This time it wasn’t a slow start that kept Seminoles fans guessing, but a weak finish during a cold and rainy day in Tallahassee. Boston College took FSU down to the final seconds of the game before Roberto Aguayo’s first game-winning field goal as a Seminole secured yet another victory.
Florida State is now 11-0 on the season, making it the only unbeaten Power Five team left in the top four of the College Football Playoff rankings for the second week in a row. But the Noles didn’t give the rankings committee much to work with if they were trying to prove they’re better than the number three spot they’ve been given.
After Karlos Williams capped off a 75-yard opening drive with a three-yard touchdown run, Jameis Winston and the Noles offense stalled, failing to ever run away from the Eagles. FSU never had more than a seven point lead at any point in the game, as it struggled to find a rhythm on either side of the ball.
Boston College quarterback Tyler Murphy was able to pick apart the FSU defense with the threat of his running ability. While Murphy only threw six completions for 73 yards and one touchdown, he added another score on the ground, while piling up 48 rushing yards. In total, Boston College gashed the Seminole defense for 240 yards.
Murphy, who is, incidentally, a former University of Florida quarterback, gave FSU a taste of what they will likely see against the Gators next weekend. UF’s Treon Harris is also mobile quarterback, and will give FSU trouble more as a runner than as a passer. Against its cross conference rival, FSU will have to be sharper than it was against Boston College.
For much of the game, the Noles’ play seemed sloppier than the conditions. Perhaps the rain is to blame, but Winston got little help from his receivers, who totaled 6 drops as a group, including two by leading receiver Rashad Greene.
(Greene turned out to have an historic day, however, as he broke several school records. He now has the most career receptions (254), most career yards (3,613), and most consecutive games with a reception (40) in FSU history.)
The defense also had their share of muffs, missing numerous crucial tackles and blowing coverages which allowed for big Boston College plays. Both of the Eagles’ touchdowns came on plays longer than 20 yards. In the second quarter, Murphy threw a 49-yard touchdown pass to Shakim Phillips to tie the game at 10, and in the third quarter Murphy ran it in from 21 yards out to bring the Eagles even with the Noles once more.
But FSU turned the challenge into yet another situation in which they bent but did not break. While the offense has traditionally been the one to bail out either itself or the defense in the second half, this week the defense held its own, allowing the offense to get away with only three second half points.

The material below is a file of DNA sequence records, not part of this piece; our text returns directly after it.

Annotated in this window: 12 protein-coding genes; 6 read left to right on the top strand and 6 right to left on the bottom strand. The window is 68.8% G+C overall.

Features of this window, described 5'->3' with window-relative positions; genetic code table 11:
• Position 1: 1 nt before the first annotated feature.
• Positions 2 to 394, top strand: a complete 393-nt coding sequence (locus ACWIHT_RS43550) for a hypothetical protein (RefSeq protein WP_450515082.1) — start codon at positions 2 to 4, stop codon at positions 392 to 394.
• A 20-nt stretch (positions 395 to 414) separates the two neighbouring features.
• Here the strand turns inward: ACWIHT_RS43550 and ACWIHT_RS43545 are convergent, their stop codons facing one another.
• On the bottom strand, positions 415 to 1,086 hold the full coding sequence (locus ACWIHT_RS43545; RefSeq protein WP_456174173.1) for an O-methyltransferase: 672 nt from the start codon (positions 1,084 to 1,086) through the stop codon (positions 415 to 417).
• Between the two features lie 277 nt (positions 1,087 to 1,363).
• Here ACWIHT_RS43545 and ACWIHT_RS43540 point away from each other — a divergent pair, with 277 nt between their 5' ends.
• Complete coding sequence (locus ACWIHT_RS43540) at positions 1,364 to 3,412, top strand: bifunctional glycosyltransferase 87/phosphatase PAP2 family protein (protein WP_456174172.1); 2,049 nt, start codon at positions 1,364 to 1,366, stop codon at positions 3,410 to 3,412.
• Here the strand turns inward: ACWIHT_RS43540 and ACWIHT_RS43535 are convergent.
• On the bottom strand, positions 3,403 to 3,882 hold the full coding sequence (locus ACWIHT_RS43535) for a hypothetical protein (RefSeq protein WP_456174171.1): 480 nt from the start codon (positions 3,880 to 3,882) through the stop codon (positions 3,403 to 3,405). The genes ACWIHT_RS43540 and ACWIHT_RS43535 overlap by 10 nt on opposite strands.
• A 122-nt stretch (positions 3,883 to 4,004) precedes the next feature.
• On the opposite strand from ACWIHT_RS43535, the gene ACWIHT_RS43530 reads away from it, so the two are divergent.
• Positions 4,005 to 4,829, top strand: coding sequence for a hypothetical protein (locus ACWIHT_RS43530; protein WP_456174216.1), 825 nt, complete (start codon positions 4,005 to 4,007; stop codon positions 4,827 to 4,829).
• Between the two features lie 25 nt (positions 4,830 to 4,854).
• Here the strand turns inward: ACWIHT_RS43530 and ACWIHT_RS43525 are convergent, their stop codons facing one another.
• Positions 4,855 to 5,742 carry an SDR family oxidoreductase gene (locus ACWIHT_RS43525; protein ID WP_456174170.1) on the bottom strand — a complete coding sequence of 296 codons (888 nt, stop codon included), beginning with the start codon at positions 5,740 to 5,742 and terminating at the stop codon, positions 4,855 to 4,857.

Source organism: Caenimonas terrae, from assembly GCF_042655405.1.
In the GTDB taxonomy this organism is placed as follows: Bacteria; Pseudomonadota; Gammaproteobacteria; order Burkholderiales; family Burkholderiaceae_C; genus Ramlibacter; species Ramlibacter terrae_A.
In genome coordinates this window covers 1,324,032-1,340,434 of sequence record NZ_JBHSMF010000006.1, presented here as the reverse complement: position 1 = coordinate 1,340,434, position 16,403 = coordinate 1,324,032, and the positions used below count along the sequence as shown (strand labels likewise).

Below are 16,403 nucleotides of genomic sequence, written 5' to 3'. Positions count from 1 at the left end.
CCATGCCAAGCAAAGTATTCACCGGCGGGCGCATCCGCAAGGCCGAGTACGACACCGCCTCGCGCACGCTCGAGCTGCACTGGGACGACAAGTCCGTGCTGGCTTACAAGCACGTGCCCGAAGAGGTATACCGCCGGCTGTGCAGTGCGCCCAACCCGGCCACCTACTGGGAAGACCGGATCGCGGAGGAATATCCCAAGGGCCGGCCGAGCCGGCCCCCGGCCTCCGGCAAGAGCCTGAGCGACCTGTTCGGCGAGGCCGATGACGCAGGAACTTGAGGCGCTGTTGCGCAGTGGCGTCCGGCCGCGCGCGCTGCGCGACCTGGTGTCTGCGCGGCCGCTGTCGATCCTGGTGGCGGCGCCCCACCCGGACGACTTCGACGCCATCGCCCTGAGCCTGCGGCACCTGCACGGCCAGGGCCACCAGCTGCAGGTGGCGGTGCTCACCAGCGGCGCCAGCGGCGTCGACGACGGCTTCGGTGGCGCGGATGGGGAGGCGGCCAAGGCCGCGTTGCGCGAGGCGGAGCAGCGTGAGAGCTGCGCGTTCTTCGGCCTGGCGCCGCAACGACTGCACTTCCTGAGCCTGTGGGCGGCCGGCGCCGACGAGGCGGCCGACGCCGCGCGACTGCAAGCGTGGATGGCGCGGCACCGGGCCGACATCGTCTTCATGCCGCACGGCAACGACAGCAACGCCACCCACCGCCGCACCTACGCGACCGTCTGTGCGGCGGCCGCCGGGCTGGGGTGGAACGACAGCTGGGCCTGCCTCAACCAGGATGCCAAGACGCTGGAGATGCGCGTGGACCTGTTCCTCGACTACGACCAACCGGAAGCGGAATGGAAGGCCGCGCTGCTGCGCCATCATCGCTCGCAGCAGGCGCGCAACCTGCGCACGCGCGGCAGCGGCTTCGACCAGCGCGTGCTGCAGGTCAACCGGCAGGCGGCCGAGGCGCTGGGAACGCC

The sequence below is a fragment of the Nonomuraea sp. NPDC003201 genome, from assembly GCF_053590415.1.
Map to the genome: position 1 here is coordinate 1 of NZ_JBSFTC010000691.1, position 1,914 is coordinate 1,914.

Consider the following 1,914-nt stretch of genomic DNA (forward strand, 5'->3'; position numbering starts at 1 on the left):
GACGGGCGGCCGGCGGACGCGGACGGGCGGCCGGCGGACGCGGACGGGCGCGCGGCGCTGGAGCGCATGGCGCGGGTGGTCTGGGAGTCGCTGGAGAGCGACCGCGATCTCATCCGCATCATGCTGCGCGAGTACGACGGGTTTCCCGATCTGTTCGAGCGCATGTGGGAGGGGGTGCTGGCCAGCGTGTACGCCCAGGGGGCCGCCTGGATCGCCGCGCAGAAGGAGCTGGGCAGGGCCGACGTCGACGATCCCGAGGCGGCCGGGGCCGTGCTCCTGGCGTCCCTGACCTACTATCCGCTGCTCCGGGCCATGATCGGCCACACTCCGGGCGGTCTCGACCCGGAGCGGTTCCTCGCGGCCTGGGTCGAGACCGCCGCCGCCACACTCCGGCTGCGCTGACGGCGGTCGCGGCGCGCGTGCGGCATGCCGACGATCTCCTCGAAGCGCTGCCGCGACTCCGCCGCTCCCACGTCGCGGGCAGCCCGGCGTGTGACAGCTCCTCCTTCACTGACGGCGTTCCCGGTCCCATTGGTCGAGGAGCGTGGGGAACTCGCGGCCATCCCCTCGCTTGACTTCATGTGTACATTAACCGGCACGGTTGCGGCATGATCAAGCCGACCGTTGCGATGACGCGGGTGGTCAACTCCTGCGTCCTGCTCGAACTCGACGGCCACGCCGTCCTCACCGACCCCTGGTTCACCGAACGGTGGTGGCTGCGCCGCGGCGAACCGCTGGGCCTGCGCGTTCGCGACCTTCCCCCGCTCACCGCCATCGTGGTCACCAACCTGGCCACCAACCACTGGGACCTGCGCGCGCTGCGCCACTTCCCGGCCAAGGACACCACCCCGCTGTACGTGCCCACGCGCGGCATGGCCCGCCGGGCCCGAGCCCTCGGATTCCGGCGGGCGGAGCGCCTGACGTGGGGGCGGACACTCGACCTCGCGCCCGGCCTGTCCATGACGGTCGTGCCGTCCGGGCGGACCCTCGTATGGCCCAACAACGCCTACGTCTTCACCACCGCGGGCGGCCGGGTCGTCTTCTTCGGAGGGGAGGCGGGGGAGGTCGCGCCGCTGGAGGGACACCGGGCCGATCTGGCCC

Five of FSU’s wins have been the result of a go-ahead touchdown in the fourth quarter. At this point in the season, it has long been the norm. Winston said of the late game-winning drive against Boston College, “The majority of the games we’ve played this year have been like this game. So this isn’t anything new.”
Perhaps that is the element of the 2014 Seminole football team that opponents have no answer for. Entering the season as the reigning National Champion and as the AP No. 1 ranked team, FSU has looked shaky in almost every game this year, in comparison to their dominant season a year ago. But no matter the outlook at halftime, or with five minutes left in the game, the Seminoles manage to win.
FSU is a resilient bunch that knows how to sniff out wins in tight situations. While it has given no one reason to believe it is much better than any of the SEC leaders, it also hasn’t given any reason to think it cannot compete with them. At any rate, no one can count the Seminoles out, even when they look to be beaten.
This week, that aspect of the team is something every FSU student could appreciate, following the tragic incident that occurred in Strozier Library in the early hours of November 20. A gunman, identified as a Florida State alumnus, injured three people before police confronted and killed him.
The FSU student body responded with a great deal of unity and pride in their school, holding multiple vigils in the days after the shooting. The football game served as yet another display of communal strength, as a crowd of over 70,000 gathered to watch the football team.
While the game didn’t turn out to be as cathartic as fans may have hoped, FSU did walk away victorious, much like its students, faculty and supporters did from the event earlier in the week.
After the game Head Coach Jimbo Fisher remarked, “A game is nothing compared to what happened the other day. Our condolences go out to everyone.” He noted that athletics can have the ability to bring communities together in times they most need support.
On Saturday, FSU’s win was a testament to the Tallahassee community and to Seminoles supporters everywhere. “Hopefully, we can give a little comfort to some folks,” said Fisher.
by MATT SIMONS / sports editor